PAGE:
The film’s title comes from Gong’s suggestion to keep the case away from the media to avoid upsetting the kidnapper and incurring a rash reaction which could harm Eun-joo’s chances of being returned alive. This is accepted but the head of the Busan Investigation team (Jang Myung-Kab) plans to still conduct things his own way, often jeopardising their progress, or in one instance, sabotaging it completely.

If this latter part is an exaggeration by Kwak to create some dramatic tension to reinforce Gong and Kim’s noble intentions, the irony is that it is no more outlandish than the notion of modern day mystic solving a crime, which is true. It is highly probable that some viewers may find this to be the least convincing facet of the story, but Kim’s predictions are not always 100% accurate – his timings may be a minute or two off or his locations might be more approximate than exact.

Even Gong takes a while to see the benefit of Kim’s foretelling and the pair often butt heads, Gong being the more aggressive of the two, but once he realises his colleagues are effectively working against him, Kim is the only man he can trust. In exploring this odd couple pairing, Kwak refuses to follow convention and have their conflicting personalities either create tension or comic relief, allowing a respectful understanding bloom instead.

Defying expectations is a central concern of this film insofar as the reach of its appeal, especially in the West where “Korean cinema” is, for many, essentially a byword for violent action flicks. There is little action and the drama is contained to interpersonal disagreements, but that isn’t to say it is lacking tension during the failed exchange scenes, heightened by claustrophobic camerawork and tight editing.

Getting past the clunky and confusing patchwork pre-credits opening of quick cuts and disjointed continuities, designed to introduce the main characters, takes some time once the pace slows dramatically to begin the story proper. From here on in, everything is laid out in a clear linear fashion and the natural charisma of the main cast is the first major hook to ensuring our attention is held.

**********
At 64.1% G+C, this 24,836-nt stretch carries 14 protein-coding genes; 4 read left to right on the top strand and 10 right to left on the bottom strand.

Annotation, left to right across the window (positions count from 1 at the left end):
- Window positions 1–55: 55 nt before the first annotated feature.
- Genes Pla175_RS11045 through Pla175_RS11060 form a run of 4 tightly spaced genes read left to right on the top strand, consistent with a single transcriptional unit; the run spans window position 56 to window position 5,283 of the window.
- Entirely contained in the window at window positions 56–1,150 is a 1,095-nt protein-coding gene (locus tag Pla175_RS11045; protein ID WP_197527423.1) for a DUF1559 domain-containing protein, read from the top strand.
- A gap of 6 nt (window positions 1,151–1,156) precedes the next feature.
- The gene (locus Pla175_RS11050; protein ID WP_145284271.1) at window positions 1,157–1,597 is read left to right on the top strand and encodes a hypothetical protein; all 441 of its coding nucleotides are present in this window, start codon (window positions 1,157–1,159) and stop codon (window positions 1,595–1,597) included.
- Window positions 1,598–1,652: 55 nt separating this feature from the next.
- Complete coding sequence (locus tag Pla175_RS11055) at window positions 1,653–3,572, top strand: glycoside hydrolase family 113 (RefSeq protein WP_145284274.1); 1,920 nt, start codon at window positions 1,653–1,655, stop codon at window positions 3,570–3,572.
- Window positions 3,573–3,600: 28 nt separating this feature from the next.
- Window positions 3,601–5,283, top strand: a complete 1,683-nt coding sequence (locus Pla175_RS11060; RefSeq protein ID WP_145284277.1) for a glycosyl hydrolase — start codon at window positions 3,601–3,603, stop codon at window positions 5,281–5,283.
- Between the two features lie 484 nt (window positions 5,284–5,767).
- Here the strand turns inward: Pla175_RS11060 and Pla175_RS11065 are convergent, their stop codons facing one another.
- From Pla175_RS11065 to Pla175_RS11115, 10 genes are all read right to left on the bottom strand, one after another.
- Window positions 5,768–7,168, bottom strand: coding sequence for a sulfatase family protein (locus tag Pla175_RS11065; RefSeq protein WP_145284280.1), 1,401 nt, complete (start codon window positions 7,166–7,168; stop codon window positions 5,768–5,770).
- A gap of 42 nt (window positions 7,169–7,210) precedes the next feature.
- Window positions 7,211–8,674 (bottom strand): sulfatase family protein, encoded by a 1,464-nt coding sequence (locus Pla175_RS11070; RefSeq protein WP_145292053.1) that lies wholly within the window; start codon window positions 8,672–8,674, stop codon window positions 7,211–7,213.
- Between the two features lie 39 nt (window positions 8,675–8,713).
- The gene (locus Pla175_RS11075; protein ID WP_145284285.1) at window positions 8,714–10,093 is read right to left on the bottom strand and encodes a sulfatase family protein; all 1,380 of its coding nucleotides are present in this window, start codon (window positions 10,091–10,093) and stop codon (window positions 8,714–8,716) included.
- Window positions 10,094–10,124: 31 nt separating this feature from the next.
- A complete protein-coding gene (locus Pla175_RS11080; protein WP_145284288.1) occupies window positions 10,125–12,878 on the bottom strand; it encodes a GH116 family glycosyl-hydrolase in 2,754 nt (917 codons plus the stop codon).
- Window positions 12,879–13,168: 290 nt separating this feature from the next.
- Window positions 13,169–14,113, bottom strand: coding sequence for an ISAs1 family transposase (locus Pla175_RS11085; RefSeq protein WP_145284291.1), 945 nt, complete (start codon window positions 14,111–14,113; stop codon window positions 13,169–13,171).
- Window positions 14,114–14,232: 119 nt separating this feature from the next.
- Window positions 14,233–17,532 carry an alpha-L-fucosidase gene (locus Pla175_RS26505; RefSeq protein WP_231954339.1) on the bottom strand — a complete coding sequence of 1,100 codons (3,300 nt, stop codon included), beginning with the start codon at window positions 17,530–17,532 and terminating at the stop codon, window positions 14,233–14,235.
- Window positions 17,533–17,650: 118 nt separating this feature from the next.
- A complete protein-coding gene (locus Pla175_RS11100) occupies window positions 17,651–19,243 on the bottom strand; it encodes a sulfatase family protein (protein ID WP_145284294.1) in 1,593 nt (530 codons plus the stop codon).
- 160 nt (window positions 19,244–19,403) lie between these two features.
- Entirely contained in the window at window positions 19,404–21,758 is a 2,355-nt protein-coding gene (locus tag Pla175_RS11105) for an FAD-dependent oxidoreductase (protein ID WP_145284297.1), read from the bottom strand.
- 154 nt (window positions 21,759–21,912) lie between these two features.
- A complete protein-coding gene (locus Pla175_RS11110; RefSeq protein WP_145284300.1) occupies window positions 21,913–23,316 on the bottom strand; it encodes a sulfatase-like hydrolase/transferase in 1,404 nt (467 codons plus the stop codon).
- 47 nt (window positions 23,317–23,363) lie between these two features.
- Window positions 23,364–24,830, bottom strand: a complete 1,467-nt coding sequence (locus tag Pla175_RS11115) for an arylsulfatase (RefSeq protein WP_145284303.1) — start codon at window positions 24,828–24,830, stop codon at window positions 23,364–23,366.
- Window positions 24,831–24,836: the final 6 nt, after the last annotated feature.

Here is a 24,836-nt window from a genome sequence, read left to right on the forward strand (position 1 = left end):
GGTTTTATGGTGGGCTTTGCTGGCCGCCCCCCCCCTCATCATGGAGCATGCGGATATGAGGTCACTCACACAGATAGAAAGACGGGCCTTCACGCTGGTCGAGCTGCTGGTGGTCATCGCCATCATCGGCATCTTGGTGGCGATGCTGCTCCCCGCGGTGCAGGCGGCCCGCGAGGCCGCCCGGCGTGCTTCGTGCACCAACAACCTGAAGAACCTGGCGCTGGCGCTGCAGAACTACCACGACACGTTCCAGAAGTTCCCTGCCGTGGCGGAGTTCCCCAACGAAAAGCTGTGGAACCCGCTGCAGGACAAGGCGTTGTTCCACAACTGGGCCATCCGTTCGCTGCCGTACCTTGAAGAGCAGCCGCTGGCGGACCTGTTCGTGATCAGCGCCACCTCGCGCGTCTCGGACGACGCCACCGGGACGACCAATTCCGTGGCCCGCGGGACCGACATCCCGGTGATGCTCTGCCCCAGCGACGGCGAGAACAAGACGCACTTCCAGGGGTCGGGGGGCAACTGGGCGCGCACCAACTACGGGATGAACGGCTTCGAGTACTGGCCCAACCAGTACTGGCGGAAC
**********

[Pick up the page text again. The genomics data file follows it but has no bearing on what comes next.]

For Kim Yun-Seok, the role of Gong is a chance of pace, allowing him to explore a softer, more humane side as opposed to his usual gruff, antagonistic roles, which Kim himself said was a key factor in accepting the role. The toothsome Yu Hae-Jin is another actor adept at both villainous and comedic roles, but playing Kim the fortuneteller sees Yu as at his most calm and dignified.

However you may feel about the story essentially being a regulation abduction drama or the shamanistic content a risible gimmick despite its veracity, the closing postscript showing the real life Kim and Gong as they were in 2015 in many ways renders this cynicism as churlish since this was the first time in almost 40 years they got the rightful recognition for solving this case – twice as it happens.

Enjoy or don’t enjoy The Classified File as is your wont, this is stealthily absorbing film about respect and that is what Kwak deserves for shining the spotlight on these unsung heroes.